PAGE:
‘Rust’ Tragedy Raises Questions About Indie Producers’ Lack of Experience, Oversight

Emily Hunter Salveson Ryan Smith
Courtesy of Streamline Global Group Film

In 2016, Kelly Grimsley was vacationing in Los Angeles when she was invited to lunch with a family friend. The lunch turned out to be a pitch meeting for an investment in an independent film, and Grimsley ended up putting in $250,000 to get it made.

Grimsley would later sue the producers — Ryan Smith and Allen Cheney — claiming they had improperly embezzled $40,000, some of which went to pay a personal credit card bill and health insurance premiums.

The suit portrays Smith, 36, and Cheney, 33, as being in well over their heads, ultimately having to be rescued by Cheney’s father, the CEO of a local bank. The complaint describes the pair as “fledgling film producers with virtually no creative or business achievements in the film industry.”

Smith and Cheney are in the spotlight because they were also a producer and executive producer, respectively, on “Rust,” the Alec Baldwin film that shut down production after the cinematographer, Halyna Hutchins, was shot and killed on set Thursday near Santa Fe, N.M.

The incident has shone a light on how crews can sometimes face slipshod working conditions on low-budget independent films, with allegations that “Rust” producers hired non-union crew to replace camera workers who walked off the production, as well as allegations about poor safety practices.

A third person involved in “Rust,” executive producer Emily Salveson, 36, also got into the business relatively recently with support from her father, an attorney experienced in tax credit financing. Salveson has made extensive use of Section 181, a provision of the tax code that allows wealthy people to write off their investments in low-budget films.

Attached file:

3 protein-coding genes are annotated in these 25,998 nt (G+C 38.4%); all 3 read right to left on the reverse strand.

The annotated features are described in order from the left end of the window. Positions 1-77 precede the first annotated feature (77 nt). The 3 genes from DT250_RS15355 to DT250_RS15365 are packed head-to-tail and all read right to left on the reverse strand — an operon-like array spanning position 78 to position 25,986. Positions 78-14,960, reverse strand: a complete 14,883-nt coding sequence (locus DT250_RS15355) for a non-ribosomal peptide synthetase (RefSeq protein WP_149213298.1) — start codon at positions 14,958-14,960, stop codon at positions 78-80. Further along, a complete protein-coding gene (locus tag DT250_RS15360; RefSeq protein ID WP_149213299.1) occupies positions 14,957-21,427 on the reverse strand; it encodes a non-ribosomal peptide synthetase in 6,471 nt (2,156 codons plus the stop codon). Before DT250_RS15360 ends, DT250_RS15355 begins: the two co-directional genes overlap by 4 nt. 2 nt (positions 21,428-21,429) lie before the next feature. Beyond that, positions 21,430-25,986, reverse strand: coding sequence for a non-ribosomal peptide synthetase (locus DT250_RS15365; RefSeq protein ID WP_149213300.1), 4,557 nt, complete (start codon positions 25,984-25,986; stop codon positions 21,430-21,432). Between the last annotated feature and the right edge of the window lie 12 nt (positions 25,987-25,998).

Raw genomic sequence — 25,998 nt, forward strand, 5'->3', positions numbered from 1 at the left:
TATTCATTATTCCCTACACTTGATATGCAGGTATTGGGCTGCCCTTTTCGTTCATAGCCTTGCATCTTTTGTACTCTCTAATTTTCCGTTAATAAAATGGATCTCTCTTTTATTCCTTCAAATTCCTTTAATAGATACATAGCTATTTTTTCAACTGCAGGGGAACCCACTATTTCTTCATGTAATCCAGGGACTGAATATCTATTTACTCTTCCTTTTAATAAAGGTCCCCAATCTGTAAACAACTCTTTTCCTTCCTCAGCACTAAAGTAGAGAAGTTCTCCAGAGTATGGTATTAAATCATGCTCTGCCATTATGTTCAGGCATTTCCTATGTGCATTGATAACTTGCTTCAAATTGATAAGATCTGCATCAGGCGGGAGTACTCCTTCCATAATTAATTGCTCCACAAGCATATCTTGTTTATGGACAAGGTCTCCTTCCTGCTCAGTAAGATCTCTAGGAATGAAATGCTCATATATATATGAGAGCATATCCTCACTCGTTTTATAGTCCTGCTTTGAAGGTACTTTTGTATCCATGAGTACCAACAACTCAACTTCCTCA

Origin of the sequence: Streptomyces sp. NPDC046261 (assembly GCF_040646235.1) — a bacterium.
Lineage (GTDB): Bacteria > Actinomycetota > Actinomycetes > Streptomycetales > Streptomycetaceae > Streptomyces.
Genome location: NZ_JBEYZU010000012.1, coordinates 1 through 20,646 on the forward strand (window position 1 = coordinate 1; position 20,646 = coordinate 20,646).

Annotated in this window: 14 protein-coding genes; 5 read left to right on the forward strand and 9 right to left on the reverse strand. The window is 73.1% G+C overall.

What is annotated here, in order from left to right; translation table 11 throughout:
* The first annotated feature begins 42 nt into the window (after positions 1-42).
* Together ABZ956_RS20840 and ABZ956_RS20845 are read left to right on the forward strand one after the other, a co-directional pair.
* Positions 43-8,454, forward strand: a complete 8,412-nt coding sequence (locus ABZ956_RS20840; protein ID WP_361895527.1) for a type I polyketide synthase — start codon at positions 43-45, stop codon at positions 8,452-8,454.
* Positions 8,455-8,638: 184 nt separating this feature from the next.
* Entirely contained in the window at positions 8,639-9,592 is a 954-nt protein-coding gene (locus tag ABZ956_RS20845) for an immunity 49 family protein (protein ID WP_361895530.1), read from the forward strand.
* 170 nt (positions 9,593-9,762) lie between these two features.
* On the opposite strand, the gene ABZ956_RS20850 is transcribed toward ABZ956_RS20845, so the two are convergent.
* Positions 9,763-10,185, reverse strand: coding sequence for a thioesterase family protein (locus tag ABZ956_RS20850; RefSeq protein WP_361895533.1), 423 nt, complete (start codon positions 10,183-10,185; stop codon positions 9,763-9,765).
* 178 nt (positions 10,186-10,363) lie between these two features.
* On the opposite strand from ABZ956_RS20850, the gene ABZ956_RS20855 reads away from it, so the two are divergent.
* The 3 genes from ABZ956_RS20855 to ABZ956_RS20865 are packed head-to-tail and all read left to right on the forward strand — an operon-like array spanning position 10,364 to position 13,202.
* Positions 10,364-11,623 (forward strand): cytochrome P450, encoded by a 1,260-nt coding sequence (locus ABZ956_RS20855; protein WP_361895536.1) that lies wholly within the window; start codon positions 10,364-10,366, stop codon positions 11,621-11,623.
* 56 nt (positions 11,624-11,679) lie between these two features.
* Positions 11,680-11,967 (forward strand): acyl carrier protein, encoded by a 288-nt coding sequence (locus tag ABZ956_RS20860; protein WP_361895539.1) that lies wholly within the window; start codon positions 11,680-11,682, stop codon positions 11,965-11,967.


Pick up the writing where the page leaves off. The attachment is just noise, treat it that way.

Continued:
“Rust” had a dozen credited producers and executive producers, including Baldwin and Matt DelPiano, his former CAA agent who is now a manager at Cavalry Media. It is not yet entirely clear who was actually in charge of hiring the crew and making sure conditions were safe.

“Rust” was shot under the low-budget theatrical agreement with the International Alliance of Theatrical Stage Employees. It was a “Tier One” production, with a budget between $2.75 million and $7.5 million, which is the lowest budget category in the contract except for “ultra-low” budget films. “Rust” was budgeted in the $6 million-$7 million range.

Baldwin was involved with many of the same producers — including Salveson, Smith and Cheney — on “Supercell,” a low-budget film about storm chasers that shot in Montana earlier this year. One question that lingers over the production of “Rust” is why Baldwin, an A-list actor, would involve himself in such low-budget fare with relatively inexperienced producers.

In an interview with the Hollywood Reporter in June, Baldwin explained that he only had to do one week of shooting on “Supercell,” which allowed him to spend more time with his six young children.

“I’m going to stay home with my family and whatever work I can find that allows me to stay home, that’s what I’m likely going to do,” he said at the time. It’s unclear how extensive Baldwin’s role was on “Rust.”